Think Congress left corporate subsidies out of the Fiscal Cliff bill?
Throughout the months of November and December, a steady stream of corporate CEOs flowed in and out of the White House to discuss the impending fiscal cliff. Many of them, such as Lloyd Blankfein of Goldman Sachs, would then publicly come out and talk about how modest increases of tax rates on the wealthy were reasonable in order to deal with the deficit problem. What wasn’t mentioned is what these leaders wanted, which is what’s known as “tax extenders”, or roughly $205 Billion of tax breaks for corporations. With such a banal name, and boring and difficult to read line items in the bill, few political operatives have bothered to pay attention to this part of the bill. But it is critical to understanding what is going on…
Most tax credits drop straight to the bottom line – it’s why companies like Enron considered its tax compliance section a “profit center”. A few hundred billion dollars of tax expenditures is a major carrot to offer. Surely, a modest hike in income taxes for people who make more than $400k in income and stupid enough not to take that money in capital gain would be worth trading off for the few hundred billion dollars in corporate pork. This is what the fiscal cliff is about – who gets the money. And by leaving out the corporate sector, nearly anyone who talks about this debate is leaving out a key negotiating partner…
Here are a couple of the goodies. There actually is a generalized tax credit or two worth keeping. Most of these plain-and-simple suck tax dollars that could do something otherwise useful.
1) Help out NASCAR – Sec 312 extends the “seven year recovery period for motorsports entertainment complex property”, which is to say it allows anyone who builds a racetrack and associated facilities to get tax breaks on it. This one was projected to cost $43 million over two years.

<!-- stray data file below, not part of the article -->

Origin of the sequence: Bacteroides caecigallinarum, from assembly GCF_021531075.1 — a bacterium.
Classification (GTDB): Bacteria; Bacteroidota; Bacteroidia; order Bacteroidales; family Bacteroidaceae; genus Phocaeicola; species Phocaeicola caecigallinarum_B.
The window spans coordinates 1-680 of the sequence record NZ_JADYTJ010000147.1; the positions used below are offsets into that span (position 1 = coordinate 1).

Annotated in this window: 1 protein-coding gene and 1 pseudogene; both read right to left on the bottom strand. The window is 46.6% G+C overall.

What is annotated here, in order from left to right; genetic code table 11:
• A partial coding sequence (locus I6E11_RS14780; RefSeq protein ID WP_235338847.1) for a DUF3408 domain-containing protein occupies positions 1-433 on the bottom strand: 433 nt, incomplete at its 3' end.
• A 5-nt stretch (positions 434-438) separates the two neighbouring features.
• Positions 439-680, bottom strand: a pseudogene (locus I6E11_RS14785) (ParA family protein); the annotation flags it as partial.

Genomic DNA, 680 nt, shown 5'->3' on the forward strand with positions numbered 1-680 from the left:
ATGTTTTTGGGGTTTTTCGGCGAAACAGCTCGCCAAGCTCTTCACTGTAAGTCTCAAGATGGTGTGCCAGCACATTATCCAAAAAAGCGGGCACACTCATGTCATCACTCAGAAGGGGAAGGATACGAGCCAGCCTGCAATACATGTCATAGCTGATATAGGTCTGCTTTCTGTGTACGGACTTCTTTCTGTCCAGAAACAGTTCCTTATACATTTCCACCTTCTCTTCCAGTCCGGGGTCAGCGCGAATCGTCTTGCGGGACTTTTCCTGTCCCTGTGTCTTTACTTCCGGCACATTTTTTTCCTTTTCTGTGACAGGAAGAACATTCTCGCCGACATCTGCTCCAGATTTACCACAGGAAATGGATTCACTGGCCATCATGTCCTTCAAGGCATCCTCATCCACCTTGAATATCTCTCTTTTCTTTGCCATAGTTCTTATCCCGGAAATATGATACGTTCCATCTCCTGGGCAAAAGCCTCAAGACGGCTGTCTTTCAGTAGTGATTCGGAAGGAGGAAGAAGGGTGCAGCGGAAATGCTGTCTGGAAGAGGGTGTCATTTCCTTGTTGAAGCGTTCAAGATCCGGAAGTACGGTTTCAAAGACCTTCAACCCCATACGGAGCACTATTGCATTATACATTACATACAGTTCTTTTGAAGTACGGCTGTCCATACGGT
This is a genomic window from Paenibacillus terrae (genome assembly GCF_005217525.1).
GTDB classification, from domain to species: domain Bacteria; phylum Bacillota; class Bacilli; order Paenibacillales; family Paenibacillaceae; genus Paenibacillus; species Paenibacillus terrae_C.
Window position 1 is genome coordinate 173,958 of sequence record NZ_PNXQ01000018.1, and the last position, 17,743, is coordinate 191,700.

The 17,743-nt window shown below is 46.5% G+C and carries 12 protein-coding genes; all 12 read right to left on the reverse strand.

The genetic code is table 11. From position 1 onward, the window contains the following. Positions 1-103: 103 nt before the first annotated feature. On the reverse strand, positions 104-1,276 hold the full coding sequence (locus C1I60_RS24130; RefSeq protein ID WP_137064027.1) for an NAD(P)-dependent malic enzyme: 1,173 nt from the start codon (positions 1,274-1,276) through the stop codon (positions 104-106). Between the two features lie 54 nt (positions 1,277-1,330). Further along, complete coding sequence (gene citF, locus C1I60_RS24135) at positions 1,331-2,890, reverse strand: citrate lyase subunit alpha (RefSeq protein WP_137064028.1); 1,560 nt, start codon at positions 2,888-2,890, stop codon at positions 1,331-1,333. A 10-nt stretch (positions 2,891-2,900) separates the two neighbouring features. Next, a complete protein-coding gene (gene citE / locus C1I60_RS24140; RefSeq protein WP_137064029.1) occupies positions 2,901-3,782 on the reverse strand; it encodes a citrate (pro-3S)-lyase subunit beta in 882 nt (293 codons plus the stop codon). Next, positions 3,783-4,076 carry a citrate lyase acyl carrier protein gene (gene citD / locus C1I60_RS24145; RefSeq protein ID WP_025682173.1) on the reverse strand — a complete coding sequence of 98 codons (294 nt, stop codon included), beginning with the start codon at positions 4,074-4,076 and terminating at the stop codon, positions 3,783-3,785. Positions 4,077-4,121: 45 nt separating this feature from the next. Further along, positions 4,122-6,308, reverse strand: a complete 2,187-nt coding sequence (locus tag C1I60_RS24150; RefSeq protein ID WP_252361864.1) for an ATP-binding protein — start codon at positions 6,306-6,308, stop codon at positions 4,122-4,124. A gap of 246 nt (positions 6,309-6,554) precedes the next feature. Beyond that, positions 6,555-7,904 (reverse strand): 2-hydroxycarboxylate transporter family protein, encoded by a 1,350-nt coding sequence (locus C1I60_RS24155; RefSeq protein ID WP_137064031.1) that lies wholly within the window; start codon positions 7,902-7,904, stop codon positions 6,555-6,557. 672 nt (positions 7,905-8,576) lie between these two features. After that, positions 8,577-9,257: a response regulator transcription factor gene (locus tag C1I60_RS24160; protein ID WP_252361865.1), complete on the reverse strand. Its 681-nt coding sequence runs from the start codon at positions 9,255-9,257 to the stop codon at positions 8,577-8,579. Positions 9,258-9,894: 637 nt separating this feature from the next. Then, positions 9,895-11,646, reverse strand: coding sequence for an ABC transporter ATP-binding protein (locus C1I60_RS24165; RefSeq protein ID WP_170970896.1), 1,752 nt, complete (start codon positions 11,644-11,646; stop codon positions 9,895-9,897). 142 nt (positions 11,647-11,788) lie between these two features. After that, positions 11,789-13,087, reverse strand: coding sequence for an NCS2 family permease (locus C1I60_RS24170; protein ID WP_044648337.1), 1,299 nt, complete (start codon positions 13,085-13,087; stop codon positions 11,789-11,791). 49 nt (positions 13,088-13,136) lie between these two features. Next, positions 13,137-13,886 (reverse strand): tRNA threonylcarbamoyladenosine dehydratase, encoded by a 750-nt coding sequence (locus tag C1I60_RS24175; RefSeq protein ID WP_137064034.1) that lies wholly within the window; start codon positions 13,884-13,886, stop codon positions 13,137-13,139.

3) Disney’s Gotta Eat – Sec. 317 is “Extension of special expensing rules for certain film and television productions”. It’s a relatively straightforward subsidy to Hollywood studios, and according to the Joint Tax Committee, was projected to cost $150m for 2010 and 2011.
5) Subsidies for Goldman Sachs Headquarters – Sec. 328 extends “tax exempt financing for York Liberty Zone,” which was a program to provide post-9/11 recovery funds. Rather than going to small businesses affected, however, this was, according to Bloomberg, “little more than a subsidy for fancy Manhattan apartments and office towers for Goldman Sachs and Bank of America Corp.” Michael Bloomberg himself actually thought the program was excessive, so that’s saying something. According to David Cay Johnston’s The Fine Print, Goldman got $1.6 billion in tax free financing for its new massive headquarters through Liberty Bonds.
You get the idea. RTFA. Recognize for the umpteenth time the hacks in Congress can’t pass up a single opportunity to kiss butt for the folks picking up the tab for their political campaigns.